“No!” Chelsea snapped, losing her temper despite her every effort to control it before such an important mission. “Not now, Tom. You lost your opportunity to explain yourself when you put our son in danger—and on multiple occasions at that. No—Stop! Listen to me. Let me finish. Now we’re going to get in there and do whatever the Captain asks us to do no matter how much you object. And—I’m not finished. Just shut up for a minute. And we’re going to do it all while keeping the fact that the safety of our son, Tom, the safety of our Jonah is on the line and we cannot forget that. I’ll do anything to protect him, okay. It doesn’t matter what the Captain asks me to do, I’m going to do it for Jonah. You got that?”

Tom nodded. “Of course. I would, too. But—”

No buts. We just do it. Anything she says, Tom. Now come on.” Chelsea stormed past him, toward the Captain’s office. She knocked twice on the door then burst through it without waiting for an answer and groaned when the Captain wasn’t there. She heard Tom come in behind her and blurted out, “I told you not to—” before she blushed, slapping her hand to her mouth, and said, “Oh, uh, Captain, sir. I’m sorry, sir. I— I thought you were—”

Can it,” the Captain said, brushing Chelsea off and marching around to sit in the chair behind the desk. “There’s no time, Pardy. I’ve got much more important shit to take care of. So please, let’s just get this over with. Sit down. Both of you.”

Uh, yes, sir,” Chelsea said, ticking off a salute and taking one of the low seats in front of the Captain’s desk, thankful not to have to explain herself.

Tom took the seat next to Chelsea and the Captain got straight to business. “So I gave you some generalities about your mission yesterday, but no specifics. Mostly because we didn’t have them. But now we do, and I’ll tell you, there’s not a lot of subtlety to this one. We’ll be sending you straight to your targets. That’s it.”

Tom fidgeted in his seat and Chelsea swallowed some spit.

“Tom, you’ve been there before, but not like this. The world’s become a much different place since you were a protector last, and you may not recognize as much as you expect to, but you should have no trouble recognizing your targets. They haven’t changed. I assure you of that. Chelsea, you studied the maps in bootcamp—or whatever facsimile thereof they’re giving you new recruits with as fast as we’re pulling you in these days—but you can fill in the holes of what Tom remembers and ensure y’all get to the right place.”

“Yes, sir,” Chelsea nodded.

“Anything else, sir?” Tom asked.

“Not really, Pardys. I’m afraid you won’t have much support out there beyond the normal patrolling officers, and they’ll, by necessity, be stationed as far away from your position as possible when we send you over there. It’s just you two, your guns, and the entire Force that’s counting on you—despite the fact that none of them actually know you’re even on this mission.”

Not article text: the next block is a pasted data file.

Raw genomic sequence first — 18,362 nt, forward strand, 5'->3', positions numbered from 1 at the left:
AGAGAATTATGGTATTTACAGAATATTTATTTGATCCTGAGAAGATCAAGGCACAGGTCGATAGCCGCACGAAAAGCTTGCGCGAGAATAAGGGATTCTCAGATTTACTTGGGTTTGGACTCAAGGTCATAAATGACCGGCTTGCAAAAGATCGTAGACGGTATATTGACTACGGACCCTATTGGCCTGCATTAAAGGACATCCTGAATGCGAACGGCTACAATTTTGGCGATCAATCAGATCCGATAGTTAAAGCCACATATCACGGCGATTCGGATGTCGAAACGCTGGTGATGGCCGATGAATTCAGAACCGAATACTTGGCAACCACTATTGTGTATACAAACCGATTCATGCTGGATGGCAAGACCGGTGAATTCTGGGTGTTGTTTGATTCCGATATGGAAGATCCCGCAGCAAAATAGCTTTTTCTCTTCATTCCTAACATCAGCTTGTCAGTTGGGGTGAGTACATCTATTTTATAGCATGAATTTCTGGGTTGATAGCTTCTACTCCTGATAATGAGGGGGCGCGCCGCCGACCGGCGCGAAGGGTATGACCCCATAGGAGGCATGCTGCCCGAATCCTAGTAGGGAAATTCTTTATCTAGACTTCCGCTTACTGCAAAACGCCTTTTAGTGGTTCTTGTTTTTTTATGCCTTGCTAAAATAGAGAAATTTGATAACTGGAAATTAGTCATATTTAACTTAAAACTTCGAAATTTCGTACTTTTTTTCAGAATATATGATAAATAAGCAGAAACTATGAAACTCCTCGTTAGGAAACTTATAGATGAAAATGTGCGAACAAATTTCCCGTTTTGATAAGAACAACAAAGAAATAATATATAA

“Sir, yes, sir.” Chelsea said, saluting. “We won’t let you down, sir.”

“I hope not,” the Captain said, standing and saluting back. “Now get out of my sight. I have other business to tend to.”

Even Tom got the message on that one and scurried out close behind Chelsea.

“Did she say where we’re supposed to be going?” Tom asked, trying to keep up with Chelsea who was hurrying to the elevator. She wanted to get this done with as soon as possible.

“She said you’re supposed to know the place.” Chelsea shrugged. “It’ll come up in our viewports. Come on.”

They got on the elevator and the doors slid closed. Chelsea waited but the thing didn’t move and no directions came up in her mask’s viewport. She was starting to get a little nervous.

“Well…” Tom said, nervous himself from the sound of it.

“Well, you know the place, don’t you?” Chelsea snapped. Did she have to do all the thinking? “Take us there.”

“Oh—I guess… Well, Outland Six Sector F, then,” Tom said and the elevator fell into motion.

When it stopped and the doors slid open, Chelsea stepped out but Tom didn’t follow. “Well,” Chelsea said. “C’mon. This is the place, isn’t it?”

“I—uh… I don’t know,” Tom said, stepping out of the elevator and surveying the buildings all around them. “This— It didn’t look like this before.”

Chelsea scoffed. “Of course not. You do recall that the walls between Five and Six were destroyed, don’t you? It did happen on your watch. Seems like something I’d remember.”

Tom ignored her, still staring at the new world in awe. “No, but… This used to be a long strip of green surrounded by buildings. Now it’s just a patch. Where’d it all go?”

“You really have no idea how the worlds work, do you?” Chelsea chuckled. “That’s how the walls function, Tom. This is the world now. Just show me where to go so we can get this over with.”

“Why are you so eager?” Tom asked, finally breaking his eyes away from the towering buildings that surrounded them to address her. “Why do you want to do this?”

“I want to protect our son,” Chelsea said with a sigh. “We’ve been over this so many times already. Just leave it at that for now and let’s do what we came here to do: protect Jonah.”

“It’s almost like you—like you’re looking forward to killing them,” Tom said, breaking eye contact again but this time to stare at his feet.